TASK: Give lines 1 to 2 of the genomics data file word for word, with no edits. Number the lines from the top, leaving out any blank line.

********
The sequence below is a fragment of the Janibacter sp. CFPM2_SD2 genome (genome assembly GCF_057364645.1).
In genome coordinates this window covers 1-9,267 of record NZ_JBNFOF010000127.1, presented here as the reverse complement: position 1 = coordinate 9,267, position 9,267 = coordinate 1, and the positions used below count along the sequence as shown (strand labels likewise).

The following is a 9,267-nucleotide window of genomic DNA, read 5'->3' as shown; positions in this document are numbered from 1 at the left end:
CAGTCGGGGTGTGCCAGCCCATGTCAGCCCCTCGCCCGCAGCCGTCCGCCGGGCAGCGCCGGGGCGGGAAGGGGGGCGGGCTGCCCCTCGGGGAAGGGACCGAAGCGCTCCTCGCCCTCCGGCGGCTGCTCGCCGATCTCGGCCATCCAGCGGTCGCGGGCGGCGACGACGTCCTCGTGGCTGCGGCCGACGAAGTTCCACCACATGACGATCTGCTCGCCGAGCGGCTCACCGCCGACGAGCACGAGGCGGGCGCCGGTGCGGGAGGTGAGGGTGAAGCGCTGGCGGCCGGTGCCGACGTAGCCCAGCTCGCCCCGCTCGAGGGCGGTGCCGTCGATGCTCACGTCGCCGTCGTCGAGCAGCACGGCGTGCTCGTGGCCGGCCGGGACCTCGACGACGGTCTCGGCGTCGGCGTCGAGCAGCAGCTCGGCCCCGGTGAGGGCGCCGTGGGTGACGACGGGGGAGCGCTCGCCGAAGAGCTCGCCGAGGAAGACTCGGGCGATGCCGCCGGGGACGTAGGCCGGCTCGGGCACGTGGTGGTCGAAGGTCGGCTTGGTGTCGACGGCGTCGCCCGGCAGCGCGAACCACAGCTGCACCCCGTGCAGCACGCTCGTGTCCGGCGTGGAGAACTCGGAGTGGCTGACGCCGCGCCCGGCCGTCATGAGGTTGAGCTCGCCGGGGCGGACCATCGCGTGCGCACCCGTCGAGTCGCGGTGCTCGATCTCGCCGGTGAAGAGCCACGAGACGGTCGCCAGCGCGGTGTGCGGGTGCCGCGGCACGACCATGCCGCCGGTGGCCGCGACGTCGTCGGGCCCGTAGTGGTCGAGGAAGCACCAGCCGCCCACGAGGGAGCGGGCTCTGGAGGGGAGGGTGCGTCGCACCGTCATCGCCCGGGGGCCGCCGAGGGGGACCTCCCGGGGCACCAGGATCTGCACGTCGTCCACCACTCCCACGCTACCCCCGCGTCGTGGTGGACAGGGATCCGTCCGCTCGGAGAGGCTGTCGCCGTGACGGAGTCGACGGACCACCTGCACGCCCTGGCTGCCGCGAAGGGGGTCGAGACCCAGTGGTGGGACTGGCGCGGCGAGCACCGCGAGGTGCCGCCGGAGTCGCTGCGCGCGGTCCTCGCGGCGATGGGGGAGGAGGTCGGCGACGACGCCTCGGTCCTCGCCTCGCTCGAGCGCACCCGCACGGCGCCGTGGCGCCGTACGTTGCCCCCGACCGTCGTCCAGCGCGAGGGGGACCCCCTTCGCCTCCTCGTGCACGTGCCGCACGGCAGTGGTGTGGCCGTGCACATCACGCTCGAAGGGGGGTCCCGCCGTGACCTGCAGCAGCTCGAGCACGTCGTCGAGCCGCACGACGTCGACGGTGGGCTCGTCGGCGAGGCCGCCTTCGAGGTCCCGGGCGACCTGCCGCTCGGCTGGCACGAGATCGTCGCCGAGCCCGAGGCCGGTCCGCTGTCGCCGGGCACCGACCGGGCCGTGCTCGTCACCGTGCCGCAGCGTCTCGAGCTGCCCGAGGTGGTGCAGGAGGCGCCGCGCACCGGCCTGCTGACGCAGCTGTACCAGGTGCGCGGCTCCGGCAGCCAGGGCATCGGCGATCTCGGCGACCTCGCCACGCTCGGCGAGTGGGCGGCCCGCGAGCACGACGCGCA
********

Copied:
The sequence below is a fragment of the Janibacter sp. CFPM2_SD2 genome (genome assembly GCF_057364645.1).
In genome coordinates this window covers 1-9,267 of record NZ_JBNFOF010000127.1, presented here as the reverse complement: position 1 = coordinate 9,267, position 9,267 = coordinate 1, and the positions used below count along the sequence as shown (strand labels likewise).